Key Learning Objectives
- How hydrogen is currently produced and its cost of production
- How hydrogen may be produced from renewable sources – electrolysis, bio fuels, photolysis and estimated cost of production
- How hydrogen can be stored and the estimated storage costs
- Understand possible future transport methods and their costs for an international trade – as compressed gas, as liquid or via ammonia or naphthenes
- How hydrogen is transported by pipeline and the cost of transport
- Learn how hydrogen is used in fuel cells for stationary and vehicle applications
- Analyse the cost of hydrogen to a consumer from different production, storage and transport scenarios
- Analyse how hydrogen will compete with conventional fuels for stationary and vehicle applications
- Develop an understanding of the key hurdles in developing a hydrogen economy
About the Course
The Hydrogen Economy seeks to use hydrogen to replace fossil fuels for power generation and transport with a fuel that produces no carbon dioxide emissions. Hydrogen is used widely in the process industries. It is often produced at a considerable scale and often transported by pipelines from produces to users. The first modules of the course will review the current production and uses of hydrogen in the process industries which may be used as a basis for an emerging Hydrogen Economy.
Modules on hydrogen production from renewable sources will outline the technology and costs of alternative approaches to the production of hydrogen. The cost will be critically compared to conventional production methods as they presently stand and with the incorporation of carbon capture and storage.
A module will address storage options and costs for small and large scale storage as gas or liquid hydrogen.
Modules will address the approach to transport of hydrogen and the unit cost of the various options over short and long distances. The principal options considered will by pipelines, as compressed gas, as liquid or via an intermediate product such as ammonia or as a naphthene. Costs for transport over long shipping distances to markets in North Asia will be estimated for various options.
The use and productivity of hydrogen fuel used in fuel cells for stationary and vehicle applications will be explained and the competitive advantages for hydrogen identified.
The cost position of hydrogen versus conventional fuels will be estimated to set an outline price for a target landed price of Australian produced hydrogen in NE Asia. Scenarios to meet this target will be discussed.
A final module will develop case studies for hydrogen versus conventional fuels in various locations of interest for a fully developed hydrogen economy.
Who Will Benefit
The main aim of a Hydrogen Economy is to replace fossil fuels with hydrogen as the fuel source. The course is aimed at persons with a interest in fostering and developing a large scale hydrogen industry in Australia and potentially for promoting and developing an international trade. The course is aimed at industry and government commercial managers, economists and engineers interested in gaining an understanding of the costs of the hydrogen economy and the relative costs of various production, storage and transport costs to local and distant markets.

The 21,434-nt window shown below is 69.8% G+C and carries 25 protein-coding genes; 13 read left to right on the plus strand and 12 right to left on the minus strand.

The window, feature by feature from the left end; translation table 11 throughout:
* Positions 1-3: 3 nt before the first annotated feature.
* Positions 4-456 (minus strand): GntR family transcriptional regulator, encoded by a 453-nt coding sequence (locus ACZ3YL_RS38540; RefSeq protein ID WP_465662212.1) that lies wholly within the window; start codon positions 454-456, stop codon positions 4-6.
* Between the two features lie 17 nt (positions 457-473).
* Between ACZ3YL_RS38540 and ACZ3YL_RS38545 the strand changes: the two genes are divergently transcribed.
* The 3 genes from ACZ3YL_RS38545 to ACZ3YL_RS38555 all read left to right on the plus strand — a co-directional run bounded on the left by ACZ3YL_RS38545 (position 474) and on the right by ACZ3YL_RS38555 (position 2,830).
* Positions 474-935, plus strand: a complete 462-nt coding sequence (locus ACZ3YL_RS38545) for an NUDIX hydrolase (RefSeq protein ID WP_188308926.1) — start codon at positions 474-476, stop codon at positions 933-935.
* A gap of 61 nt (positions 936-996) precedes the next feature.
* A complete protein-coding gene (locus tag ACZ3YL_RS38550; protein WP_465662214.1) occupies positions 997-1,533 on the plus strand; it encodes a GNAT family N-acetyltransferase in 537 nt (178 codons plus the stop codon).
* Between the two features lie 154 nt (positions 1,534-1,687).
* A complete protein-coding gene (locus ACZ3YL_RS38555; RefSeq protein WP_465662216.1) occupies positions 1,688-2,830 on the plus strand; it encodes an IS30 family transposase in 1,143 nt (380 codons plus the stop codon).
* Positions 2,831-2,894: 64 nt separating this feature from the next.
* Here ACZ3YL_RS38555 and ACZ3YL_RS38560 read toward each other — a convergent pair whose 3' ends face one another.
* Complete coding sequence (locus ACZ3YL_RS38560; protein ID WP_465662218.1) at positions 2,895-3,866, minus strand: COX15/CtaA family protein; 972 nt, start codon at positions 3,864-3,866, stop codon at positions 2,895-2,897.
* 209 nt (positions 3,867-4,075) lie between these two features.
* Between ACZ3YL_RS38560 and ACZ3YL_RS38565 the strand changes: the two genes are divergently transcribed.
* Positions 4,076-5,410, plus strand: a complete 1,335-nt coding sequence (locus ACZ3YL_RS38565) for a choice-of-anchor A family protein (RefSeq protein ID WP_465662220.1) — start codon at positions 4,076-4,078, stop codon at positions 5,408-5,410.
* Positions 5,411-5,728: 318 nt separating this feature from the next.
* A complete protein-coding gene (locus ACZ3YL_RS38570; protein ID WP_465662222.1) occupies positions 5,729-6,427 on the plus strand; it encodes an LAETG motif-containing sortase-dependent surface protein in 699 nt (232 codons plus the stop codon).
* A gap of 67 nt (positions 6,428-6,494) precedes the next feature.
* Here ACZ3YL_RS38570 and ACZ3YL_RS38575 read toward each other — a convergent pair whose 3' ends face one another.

The course would assist business professionals interested in developing commercial opportunities in any emerging hydrogen industry. The course would also benefit research and development engineers and scientists in helping to identify key hurdles which would benefit from further R&D activities to reduce costs to the consumer.
Stream insights into the essential techno-commercial introduction to the hydrogen industry and economics of hydrogen production for a hydrogen economy. This webinar will help you to understand:
- How hydrogen is currently produced?
- The cost of hydrogen to a consumer from different production
- Storage and transport scenarios
- Possible future transport methods and their costs for international trade, and more
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1. THE MARKET FOR HYDROGEN
- The Use of Hydrogen in the Process Industries
- Oil Refineries
- The Use of Hydrogen in the Chemicals Industry
- The Use of Hydrogen in Reducing Metal Ores
2. METHODS OF HYDROGEN PRODUCTION
- The Production of Hydrogen from Coal
- The Production of Hydrogen from Natural Gas
- The Production of Pure Hydrogen
- Hydrogen Production from the Hydrocarbon Process
- Hydrogen Production from the Chlor-Alkali Industry
- Hydrogen in Natural Gas
3. THE COST OF HYDROGEN PRODUCTION FROM
- Hydrogen Production from Natural Gas
- Cost of Hydrogen Production from a Central Facility from
- Impact of Scale of Operation
- Hydrogen from Coal
- Greenhouse Gas Emissions
4. THE PRODUCTION OF HYDROGEN FROM
- The Production of Hydrogen by Electrolysis
- High Temperature Electrolysis
- Comparison of Performance of Different Cells
- Other Approaches
- Impact of Solar Radiation Variation on Electrolysis
- Economics of Hydrogen Production by Electrolysis
- Photochemical Water Splitting
- Hydrogen Production from Biomass
5. HYDROGEN STORAGE AND TRANSPORT
- Transport of Hydrogen as Liquid
- Storage in Salt Caverns
- Storage as Hydrides
- Hydrogen Compression
- Hydrogen Transport by Pipelines
- Cost of Hydrogen Storage and Transport
6. THE MASS SHIPPING OF HYDROGEN
- Cost of Ships and Shipping
- Transport of Hydrogen as an Intermediate – Ammonia
7. COMPETITIVE POSITION OF HYDROGEN
VERSUS FOSSIL FUELS
- Fuel Cells
- Fuel Cell Applications
- Competitive Position Hydrogen and Fossil Fuels in
8. CASE STUDIES FOR THE HYDROGEN
Case Study 1: Hydrogen Production and Use in a Domestic
Case Study 2: Hydrogen from Large Scale Solar Power
Case Study 3: Remotely Produced Hydrogen Shipped to North
Case Study 4: Hydrogen from Victorian Lignite to North East Asia
when & where
22 Sep 2021
19 Oct 2021
18 Nov 2021
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